- Authors: Baumgartner JC, Mader CL.
- Title: A scanning electron microscopic evaluation of four root canal irrigation regimens.
- Journal: J Endod
- Date: Apr 1987
- Citation: 13(4):147-57
- Category: Irrigants and Medicaments
- Evidence-based Ranking: 5
- Purpose/Objectives: To compare the debridement capabilities of a 0.9% saline solution with a 5.25% solution of NaOCl, a 15% solution of EDTA, and the combination of a 5.25% solution of NaOCl and 15% EDTA used alternately on both the instrumented and uninstrumented surfaces of the root canal walls.
Materials & Methods: Matched pairs of single canal bicuspids extracted for orthodontic purposes were used. 2 Control groups were set up, One non-instrumented, one instrumented. 3 test groups were used to compare the debridement capabilities of the solutions. In the test groups one canal was instrumented, while the other side was not, and each received the irrigant to be tested. The canals of each test specimen were scanned on both the instrumented and uninstrumented halves. Photomicrographs were used from 150x to 4,000x.
Results: High power magnification shows the fibrous nature of the unextirpated pulps, and the collagenous fibers of the pulps seen as masses or bundles of interwoven fibers. In specimens which had their pulps extirpated, the surfaces appeared smooth and clean at low power, but residual fibers and debris could be seen on the canal wall under higher power. The orifices of the tubules beneath the fibers could also be seen. The different ability of the irrigants is recorded and the conclusions relate their actions.
Authors Conclusion: 1. All of the irrigation regimens used removed superficial debris. 2. During instrumentation and irrigation with saline or NaOCl alone, a typical amorphous smear layer was formed. 3. EDTA used alone demineralized the smear layer formed during instrumentation. 4. Without instrumentation, if saline or EDTA were used, neither pulpal remnants nor predentin was removed from the un-treated halves of the root canal. 5. When NaOCl was used alone, all the pulpal remnants and predentin were removed from the unistrumented halves. 6. When a combination of NaOCl and EDTA were used, the pulpal remnants and the smear layer were completely removed from both the un- and instrumented halves, leaving a smoothly planed surface with patent tubular orifices. 7. When NaOCl and EDTA were used in combination, some surface erosion occurred in the uninstrumented halves.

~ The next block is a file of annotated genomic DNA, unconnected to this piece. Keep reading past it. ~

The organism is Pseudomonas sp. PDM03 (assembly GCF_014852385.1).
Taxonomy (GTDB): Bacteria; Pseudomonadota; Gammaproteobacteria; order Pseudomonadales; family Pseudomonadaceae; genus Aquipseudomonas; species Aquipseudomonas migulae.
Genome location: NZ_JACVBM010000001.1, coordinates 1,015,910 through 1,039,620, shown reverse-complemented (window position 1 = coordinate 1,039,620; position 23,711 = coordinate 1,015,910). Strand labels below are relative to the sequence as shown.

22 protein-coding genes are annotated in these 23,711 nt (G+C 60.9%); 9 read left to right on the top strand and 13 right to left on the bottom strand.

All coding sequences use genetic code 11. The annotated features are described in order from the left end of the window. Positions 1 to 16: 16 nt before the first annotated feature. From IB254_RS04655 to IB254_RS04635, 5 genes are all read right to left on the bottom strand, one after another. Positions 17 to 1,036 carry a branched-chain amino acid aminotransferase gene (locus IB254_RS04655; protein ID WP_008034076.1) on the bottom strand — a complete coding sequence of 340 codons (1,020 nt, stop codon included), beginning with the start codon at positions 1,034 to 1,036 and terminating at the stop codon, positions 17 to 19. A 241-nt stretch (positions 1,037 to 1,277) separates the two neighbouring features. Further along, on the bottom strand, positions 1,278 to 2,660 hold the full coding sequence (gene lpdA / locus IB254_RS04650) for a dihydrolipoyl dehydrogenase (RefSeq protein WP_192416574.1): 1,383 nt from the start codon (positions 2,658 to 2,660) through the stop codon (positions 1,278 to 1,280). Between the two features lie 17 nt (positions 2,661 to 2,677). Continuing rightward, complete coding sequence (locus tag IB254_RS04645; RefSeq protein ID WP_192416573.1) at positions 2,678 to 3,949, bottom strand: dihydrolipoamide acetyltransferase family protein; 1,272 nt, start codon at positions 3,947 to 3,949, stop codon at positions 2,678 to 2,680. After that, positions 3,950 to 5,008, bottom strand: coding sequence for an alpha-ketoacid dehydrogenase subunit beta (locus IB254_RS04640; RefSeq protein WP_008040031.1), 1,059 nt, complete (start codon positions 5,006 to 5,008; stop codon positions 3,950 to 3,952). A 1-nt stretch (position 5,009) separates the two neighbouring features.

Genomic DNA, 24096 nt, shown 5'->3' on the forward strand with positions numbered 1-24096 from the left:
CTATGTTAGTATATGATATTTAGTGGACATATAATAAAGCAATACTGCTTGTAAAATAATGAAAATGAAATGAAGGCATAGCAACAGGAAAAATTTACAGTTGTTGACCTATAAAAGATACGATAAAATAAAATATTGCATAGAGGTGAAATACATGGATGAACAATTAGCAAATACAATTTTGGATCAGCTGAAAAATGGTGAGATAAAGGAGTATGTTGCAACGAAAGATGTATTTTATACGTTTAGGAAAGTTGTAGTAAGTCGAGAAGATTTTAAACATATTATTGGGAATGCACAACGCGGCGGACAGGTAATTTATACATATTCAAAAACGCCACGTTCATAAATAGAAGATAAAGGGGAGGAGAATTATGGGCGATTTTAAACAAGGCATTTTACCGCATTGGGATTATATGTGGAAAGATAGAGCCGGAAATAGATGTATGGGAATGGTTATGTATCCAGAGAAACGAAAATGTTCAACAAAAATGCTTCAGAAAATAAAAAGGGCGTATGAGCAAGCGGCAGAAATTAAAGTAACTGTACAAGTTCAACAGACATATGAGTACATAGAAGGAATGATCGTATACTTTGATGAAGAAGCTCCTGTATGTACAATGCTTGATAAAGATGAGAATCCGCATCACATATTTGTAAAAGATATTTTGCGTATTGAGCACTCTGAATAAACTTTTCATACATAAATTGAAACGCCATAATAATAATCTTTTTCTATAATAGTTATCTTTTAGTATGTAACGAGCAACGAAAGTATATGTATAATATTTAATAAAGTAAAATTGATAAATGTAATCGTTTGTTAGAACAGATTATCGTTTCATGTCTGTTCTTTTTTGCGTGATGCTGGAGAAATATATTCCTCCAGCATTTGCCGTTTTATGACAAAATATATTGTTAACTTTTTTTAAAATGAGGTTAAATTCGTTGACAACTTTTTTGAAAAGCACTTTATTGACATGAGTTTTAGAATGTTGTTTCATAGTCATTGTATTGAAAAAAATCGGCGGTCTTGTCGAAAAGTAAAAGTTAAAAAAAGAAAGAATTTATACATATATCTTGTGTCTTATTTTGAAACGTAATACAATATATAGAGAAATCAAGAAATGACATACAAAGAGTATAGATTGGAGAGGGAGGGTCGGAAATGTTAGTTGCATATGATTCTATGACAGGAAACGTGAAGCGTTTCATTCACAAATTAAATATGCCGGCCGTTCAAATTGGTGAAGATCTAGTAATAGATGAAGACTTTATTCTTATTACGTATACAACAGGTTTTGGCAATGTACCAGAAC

Reviewers Comments: This article justifies the use of NaOCl for the removal of the organic debris within the root canal system, and the use of EDTA for removal of the inorganic components within the root canal system.